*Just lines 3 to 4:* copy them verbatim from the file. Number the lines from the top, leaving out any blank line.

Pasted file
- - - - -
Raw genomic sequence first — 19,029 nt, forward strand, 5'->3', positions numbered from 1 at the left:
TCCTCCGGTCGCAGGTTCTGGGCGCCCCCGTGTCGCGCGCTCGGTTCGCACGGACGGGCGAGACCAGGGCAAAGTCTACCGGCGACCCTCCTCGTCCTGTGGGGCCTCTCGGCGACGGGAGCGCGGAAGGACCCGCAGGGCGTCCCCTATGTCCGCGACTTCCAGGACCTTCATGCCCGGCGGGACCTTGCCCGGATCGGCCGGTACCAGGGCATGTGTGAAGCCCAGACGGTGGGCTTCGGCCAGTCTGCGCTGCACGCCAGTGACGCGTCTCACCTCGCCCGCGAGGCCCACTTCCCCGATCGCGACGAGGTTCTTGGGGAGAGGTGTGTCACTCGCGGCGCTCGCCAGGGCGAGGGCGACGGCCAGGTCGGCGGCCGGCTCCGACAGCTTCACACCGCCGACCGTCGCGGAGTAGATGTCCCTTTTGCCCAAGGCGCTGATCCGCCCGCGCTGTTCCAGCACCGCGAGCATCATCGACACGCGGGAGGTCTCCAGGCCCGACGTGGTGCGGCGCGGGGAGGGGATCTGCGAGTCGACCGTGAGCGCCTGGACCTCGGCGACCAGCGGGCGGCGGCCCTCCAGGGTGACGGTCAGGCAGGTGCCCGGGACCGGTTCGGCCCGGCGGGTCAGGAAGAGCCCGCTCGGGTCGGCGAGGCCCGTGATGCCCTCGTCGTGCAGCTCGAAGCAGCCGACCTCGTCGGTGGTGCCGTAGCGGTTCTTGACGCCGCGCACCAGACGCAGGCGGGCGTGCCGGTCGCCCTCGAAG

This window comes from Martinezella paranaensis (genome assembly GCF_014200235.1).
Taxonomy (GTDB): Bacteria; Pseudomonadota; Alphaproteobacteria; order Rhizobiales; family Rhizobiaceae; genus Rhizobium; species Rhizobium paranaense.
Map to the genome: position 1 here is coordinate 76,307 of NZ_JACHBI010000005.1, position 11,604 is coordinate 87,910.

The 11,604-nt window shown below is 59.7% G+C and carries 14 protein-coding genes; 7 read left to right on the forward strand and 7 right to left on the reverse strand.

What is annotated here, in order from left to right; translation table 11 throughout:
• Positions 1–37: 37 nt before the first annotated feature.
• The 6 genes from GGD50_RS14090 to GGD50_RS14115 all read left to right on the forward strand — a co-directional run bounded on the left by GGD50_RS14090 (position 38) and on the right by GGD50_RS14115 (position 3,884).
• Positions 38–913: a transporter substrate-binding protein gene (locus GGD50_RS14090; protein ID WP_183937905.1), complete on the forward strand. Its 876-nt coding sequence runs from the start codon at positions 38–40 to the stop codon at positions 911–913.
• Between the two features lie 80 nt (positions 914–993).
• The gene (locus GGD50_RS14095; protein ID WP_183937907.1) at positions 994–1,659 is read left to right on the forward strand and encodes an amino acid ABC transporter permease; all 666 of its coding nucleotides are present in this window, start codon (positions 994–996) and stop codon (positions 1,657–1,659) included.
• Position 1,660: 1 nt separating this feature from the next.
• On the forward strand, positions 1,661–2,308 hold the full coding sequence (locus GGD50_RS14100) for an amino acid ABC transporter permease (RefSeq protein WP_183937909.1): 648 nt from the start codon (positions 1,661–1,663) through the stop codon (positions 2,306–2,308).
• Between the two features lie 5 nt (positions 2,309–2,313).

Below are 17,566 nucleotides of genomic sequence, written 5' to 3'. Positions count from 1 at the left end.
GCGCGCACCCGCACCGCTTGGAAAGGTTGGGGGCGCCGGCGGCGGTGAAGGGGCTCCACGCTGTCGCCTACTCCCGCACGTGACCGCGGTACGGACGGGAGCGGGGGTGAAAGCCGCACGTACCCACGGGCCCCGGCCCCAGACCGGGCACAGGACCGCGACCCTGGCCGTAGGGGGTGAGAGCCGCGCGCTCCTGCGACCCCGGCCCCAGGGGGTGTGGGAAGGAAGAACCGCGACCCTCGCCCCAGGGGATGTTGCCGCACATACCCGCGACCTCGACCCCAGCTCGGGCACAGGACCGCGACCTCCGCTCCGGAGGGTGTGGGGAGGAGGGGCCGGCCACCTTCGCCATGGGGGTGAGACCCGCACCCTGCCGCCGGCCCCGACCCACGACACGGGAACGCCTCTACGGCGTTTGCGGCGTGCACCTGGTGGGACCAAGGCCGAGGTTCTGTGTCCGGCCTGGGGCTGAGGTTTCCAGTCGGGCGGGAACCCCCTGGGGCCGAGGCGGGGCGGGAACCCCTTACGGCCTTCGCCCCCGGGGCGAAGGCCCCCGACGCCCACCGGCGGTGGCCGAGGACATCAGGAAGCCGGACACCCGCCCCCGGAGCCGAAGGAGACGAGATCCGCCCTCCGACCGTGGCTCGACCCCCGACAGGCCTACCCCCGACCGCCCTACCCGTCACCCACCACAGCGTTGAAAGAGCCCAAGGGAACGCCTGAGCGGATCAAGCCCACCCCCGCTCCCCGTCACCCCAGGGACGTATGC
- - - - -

This window comes from Martinezella paranaensis (genome assembly GCF_014200235.1).
Taxonomy (GTDB): Bacteria; Pseudomonadota; Alphaproteobacteria; order Rhizobiales; family Rhizobiaceae; genus Rhizobium; species Rhizobium paranaense.